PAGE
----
[ classic films ]
Frankenstein and Bride of Frankenstein are Universal Studios’ twin towers of terror. While Bela Lugosi’s Dracula (1931) was little more than a grimacing man in a nice tuxedo, Boris Karloff’s silent (at first) monster was a hulking, pieced-together brute. His every move, from the stomp of his heavy boots to the thrashing of his long arms, meant menace. His sunken cheeks (created when Karloff removed his partial bridgework) somehow portrayed the loneliness of a lost soul and lent poignancy to the misunderstood abomination. Directed by legendary esthete James Whale and wittily scripted in part by Philadelphia’s John Lloyd Balderston, both films feature scenes and scripts risky for the time (Dr. Frankenstein’s line “Now I know what it’s like to be God” was cut from the first movie, along with the drowning of a young girl at the Monster’s hand). Yet where dialogue is concerned, Bride is the sharper of the pair due in part to Ernest Thesiger’s overly florid reading of the wily Doctor Pretorius character and the monster’s own last line. It’s a killer.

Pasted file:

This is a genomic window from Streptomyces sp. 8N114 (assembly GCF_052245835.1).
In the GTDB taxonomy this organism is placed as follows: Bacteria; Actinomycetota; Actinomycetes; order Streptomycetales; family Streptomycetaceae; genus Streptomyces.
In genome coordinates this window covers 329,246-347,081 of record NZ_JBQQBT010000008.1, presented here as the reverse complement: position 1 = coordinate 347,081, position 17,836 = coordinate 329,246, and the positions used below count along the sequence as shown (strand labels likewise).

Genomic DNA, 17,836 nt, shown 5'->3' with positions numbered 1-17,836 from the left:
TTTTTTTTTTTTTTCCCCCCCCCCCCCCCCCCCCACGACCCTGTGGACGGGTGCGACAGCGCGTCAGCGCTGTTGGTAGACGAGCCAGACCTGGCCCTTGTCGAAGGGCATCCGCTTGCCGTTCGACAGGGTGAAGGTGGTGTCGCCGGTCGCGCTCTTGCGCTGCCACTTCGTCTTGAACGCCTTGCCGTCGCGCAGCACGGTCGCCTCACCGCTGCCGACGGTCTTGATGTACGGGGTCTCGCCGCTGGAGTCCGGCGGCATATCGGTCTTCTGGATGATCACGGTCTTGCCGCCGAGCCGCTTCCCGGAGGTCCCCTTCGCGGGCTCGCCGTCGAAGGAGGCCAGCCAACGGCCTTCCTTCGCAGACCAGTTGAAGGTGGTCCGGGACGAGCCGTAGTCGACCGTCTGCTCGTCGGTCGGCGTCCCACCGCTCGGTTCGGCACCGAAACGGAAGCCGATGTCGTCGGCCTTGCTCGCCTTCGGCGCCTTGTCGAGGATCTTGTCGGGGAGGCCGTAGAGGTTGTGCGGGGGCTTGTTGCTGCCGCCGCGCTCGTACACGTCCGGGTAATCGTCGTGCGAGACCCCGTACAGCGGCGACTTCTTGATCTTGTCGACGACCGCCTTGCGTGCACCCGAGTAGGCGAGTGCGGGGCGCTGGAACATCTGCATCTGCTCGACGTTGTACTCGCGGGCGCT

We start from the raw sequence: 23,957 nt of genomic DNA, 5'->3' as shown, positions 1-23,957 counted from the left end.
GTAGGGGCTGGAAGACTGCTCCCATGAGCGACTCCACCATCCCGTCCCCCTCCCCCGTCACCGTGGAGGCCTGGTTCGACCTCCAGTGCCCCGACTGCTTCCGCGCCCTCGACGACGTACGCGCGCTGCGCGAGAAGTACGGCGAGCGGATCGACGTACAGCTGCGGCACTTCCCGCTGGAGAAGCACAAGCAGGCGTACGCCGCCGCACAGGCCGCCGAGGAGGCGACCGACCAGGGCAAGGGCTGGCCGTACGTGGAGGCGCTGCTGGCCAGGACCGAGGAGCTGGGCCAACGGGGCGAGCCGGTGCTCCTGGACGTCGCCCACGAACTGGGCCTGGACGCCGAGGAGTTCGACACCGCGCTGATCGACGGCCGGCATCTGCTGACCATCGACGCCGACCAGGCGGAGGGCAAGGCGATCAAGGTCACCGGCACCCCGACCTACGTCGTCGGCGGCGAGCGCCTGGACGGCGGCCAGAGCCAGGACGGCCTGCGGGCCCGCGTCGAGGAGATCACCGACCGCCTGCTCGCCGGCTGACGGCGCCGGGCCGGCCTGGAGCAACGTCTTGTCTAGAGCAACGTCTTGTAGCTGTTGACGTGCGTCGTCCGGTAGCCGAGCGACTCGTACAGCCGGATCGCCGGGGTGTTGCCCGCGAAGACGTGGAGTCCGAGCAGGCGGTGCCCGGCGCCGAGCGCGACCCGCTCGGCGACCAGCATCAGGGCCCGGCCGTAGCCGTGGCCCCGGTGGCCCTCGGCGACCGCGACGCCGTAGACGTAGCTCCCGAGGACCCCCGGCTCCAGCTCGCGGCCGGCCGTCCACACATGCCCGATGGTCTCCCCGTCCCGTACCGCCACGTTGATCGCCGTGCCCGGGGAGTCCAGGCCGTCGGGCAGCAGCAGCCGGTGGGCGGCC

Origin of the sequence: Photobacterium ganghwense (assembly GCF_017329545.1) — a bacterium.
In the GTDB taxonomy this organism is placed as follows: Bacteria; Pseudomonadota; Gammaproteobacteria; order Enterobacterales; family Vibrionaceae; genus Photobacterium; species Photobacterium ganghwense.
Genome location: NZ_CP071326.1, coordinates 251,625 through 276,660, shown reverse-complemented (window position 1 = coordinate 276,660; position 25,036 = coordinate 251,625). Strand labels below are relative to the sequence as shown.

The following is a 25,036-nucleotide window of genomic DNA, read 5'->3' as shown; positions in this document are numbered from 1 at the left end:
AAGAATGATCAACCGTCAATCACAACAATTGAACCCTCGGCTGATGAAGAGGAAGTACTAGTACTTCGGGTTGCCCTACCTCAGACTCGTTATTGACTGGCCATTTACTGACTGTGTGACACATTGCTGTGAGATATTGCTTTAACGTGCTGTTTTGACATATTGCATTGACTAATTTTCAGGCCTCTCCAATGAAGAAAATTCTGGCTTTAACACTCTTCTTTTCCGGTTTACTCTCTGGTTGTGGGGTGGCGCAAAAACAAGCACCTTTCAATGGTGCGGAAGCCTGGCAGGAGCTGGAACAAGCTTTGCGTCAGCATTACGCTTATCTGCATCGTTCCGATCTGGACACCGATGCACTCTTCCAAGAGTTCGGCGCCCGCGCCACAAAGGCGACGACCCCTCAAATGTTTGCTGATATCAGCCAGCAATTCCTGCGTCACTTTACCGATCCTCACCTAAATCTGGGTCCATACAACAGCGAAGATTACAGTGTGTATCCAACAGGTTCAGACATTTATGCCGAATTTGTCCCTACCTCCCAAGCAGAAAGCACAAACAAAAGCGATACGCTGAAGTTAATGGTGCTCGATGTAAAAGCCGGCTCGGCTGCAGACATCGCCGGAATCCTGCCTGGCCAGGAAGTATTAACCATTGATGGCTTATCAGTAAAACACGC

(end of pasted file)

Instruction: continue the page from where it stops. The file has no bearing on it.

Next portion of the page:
Wed., Oct. 24, 7 p.m.; Riverview Plaza, 1400 S. Columbus Blvd.; The Rave, 4012 Walnut St.; King of Prussia 15, 300 Goddard Blvd., King of Prussia; Ritz Center 16, 900 Haddonfield Berlin Rd., Voorhees, N.J.